| SHANGHAI/HONG KONG, Sept 1
SHANGHAI/HONG KONG, Sept 1 Grappling with a
slowing economy, China's biggest banks are turning their back on
mainstay borrowers like manufacturers and courting high growth
industries such as healthcare, food and IT in a bid to boost
The shift in focus by the state-owned lenders coincides with
a spike in non-performing loans and slower profit growth as
China's vast factory sector flounders.
For the first half of this year, the banks reported an
increase in bad loans from the Yangtze delta, the country's main
export-focused manufacturing belt, as well as the Bohai
China's biggest bank, the Industrial and Commercial Bank of
China , also said 80 percent of new
non-performing loans in the second quarter came from
manufacturing and wholesale.
Several lenders said they expect bad loans to continue
rising this year, especially from creditors in the steel,
wholesale and shipping sectors. The Agricultural Bank of China
, for example, said it had cut loans to
customers in steel making and ship building by almost 39 billion
yuan ($6.4 billion).
Loan officers at several banks told Reuters they were no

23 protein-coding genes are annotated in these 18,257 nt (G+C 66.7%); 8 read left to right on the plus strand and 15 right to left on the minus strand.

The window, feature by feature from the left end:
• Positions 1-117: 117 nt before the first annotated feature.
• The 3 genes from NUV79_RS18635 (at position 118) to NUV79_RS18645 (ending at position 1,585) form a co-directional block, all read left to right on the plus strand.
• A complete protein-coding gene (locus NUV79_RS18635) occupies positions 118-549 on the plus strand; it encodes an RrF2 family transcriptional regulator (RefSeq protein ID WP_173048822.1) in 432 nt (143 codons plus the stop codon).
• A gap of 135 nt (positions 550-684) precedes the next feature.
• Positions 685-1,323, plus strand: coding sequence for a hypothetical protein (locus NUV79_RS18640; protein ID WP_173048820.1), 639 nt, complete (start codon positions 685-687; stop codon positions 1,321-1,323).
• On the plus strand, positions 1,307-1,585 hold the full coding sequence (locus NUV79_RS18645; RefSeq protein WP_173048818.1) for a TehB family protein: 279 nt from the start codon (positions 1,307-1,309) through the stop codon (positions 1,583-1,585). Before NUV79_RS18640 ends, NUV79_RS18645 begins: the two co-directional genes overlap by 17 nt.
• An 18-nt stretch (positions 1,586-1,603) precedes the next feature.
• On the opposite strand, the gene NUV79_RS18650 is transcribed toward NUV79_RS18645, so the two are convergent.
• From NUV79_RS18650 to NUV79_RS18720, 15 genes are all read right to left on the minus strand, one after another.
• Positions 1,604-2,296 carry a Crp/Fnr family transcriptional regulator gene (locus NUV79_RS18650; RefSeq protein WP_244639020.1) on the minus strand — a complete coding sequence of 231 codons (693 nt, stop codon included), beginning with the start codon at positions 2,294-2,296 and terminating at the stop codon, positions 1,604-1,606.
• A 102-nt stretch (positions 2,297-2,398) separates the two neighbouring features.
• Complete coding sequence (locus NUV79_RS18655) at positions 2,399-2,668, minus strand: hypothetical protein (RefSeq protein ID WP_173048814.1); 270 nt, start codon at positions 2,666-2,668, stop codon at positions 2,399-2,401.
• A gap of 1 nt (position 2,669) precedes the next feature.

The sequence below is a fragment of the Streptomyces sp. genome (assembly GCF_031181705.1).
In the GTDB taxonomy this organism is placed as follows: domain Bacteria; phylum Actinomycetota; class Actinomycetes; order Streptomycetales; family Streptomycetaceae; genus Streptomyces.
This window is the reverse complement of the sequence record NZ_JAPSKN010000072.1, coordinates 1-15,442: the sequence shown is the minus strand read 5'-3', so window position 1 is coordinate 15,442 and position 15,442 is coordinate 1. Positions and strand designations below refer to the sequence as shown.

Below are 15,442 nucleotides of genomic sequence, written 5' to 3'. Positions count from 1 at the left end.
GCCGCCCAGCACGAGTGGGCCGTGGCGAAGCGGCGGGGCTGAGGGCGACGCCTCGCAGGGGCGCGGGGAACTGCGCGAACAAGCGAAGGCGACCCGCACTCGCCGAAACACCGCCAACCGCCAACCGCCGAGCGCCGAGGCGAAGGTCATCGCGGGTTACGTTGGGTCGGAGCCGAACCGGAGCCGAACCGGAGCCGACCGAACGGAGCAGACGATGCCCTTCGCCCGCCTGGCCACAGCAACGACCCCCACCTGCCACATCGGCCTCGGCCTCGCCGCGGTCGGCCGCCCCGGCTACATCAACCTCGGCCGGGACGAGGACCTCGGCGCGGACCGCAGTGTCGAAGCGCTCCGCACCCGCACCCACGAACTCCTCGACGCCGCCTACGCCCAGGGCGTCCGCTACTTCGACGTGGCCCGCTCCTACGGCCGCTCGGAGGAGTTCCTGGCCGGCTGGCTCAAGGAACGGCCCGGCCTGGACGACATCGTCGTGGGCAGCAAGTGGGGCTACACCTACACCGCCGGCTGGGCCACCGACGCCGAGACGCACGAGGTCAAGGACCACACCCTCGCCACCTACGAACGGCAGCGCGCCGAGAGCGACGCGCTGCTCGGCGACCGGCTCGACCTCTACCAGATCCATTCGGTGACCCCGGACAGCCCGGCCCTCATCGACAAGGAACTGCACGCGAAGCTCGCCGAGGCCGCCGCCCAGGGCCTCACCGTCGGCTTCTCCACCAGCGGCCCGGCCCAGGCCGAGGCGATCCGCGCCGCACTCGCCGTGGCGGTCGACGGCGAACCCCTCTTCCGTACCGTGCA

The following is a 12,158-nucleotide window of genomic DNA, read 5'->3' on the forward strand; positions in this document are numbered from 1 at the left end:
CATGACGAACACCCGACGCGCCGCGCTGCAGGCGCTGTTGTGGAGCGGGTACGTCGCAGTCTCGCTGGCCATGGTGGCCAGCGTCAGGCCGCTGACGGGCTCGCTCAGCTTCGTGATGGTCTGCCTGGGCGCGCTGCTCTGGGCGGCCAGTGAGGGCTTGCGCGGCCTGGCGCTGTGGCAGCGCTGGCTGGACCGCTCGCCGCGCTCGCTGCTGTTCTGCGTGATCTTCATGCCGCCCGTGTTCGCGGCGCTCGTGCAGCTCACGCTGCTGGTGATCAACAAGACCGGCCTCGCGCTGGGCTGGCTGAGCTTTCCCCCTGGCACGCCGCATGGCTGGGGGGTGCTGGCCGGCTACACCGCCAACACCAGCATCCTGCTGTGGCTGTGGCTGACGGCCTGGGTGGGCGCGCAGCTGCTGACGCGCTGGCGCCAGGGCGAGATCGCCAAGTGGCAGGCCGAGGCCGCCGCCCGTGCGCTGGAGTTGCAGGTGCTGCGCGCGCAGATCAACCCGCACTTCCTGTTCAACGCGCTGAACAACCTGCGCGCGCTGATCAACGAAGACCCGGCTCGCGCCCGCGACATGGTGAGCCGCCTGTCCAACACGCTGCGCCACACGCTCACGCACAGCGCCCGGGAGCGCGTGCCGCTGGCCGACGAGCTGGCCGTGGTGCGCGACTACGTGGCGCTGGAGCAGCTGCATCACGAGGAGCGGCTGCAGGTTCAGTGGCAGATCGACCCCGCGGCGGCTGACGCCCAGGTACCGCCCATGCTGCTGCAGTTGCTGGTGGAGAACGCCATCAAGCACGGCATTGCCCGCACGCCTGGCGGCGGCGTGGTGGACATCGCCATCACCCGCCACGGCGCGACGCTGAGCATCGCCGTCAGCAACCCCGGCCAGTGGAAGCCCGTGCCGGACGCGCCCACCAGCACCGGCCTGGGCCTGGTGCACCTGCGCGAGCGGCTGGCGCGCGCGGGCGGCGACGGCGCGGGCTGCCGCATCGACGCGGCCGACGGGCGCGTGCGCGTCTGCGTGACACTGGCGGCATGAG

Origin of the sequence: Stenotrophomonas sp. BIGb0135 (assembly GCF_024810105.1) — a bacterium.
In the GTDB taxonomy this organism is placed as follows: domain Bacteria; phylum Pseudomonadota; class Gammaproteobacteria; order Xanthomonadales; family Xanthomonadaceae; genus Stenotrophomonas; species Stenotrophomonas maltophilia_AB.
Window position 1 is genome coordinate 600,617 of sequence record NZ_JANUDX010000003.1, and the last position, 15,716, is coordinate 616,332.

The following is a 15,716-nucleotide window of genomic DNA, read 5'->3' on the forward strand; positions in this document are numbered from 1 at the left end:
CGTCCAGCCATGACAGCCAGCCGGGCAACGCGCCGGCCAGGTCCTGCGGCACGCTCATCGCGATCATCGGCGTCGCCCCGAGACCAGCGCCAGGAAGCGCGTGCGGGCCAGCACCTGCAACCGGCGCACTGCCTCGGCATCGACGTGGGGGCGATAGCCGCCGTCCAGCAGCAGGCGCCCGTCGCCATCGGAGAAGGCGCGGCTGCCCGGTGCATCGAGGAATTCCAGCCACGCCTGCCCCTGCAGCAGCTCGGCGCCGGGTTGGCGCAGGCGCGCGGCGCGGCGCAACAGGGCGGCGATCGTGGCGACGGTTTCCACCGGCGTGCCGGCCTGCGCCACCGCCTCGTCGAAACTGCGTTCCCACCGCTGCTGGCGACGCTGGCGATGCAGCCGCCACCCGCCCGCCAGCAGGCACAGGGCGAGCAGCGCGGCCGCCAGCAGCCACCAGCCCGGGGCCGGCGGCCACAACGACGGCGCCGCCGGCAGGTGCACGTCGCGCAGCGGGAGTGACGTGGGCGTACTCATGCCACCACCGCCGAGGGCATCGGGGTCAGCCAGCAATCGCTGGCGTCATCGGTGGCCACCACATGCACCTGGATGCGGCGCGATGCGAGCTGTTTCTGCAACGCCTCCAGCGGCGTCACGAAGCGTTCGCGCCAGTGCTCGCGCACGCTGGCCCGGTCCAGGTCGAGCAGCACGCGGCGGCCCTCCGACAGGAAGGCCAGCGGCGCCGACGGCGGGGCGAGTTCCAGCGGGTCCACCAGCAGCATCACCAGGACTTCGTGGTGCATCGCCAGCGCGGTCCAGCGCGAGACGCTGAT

longer working on sectors like shipping and commodities,
focusing instead on high-growth areas like health and
Other bankers said they would look to generate more revenue
from asset management, trust lending and financial leasing.
Some banks, like Bank of China (BoC) ,
were also looking to extend loans to domestic clients through
their overseas branches to capitalise on higher interest
"We'll make our own risk assessments on a case-by-case
basis, but healthcare and high-tech electronics will be a
focus," said a senior BoC loan officer.
"As lending conditions continue to tighten domestically,
we're also helping our borrowers seek better terms abroad," he
added. BoC said loans at its overseas branches rose almost 40
percent year-on-year at the end of the second quarter to 262
The banks' efforts to diversify their borrowers could be
hampered by the government, which uses these lenders as a means
of directing credit to struggling industries and stimulating
growth when the economy is struggling.
But with the level of bad loans as of June at its highest
since 2011, the government may give lenders more autonomy.
"Misdirected lending is the biggest bane of banking, because
it might lead to credit losses and ultimately they'll have to
write off those losses," said Roshan Francis Padamadan, who
manages $2.1 million for investors in the Luminance Global Fund.
($1 = 6.1430 Chinese yuan)
(Editing by Miral Fahmy)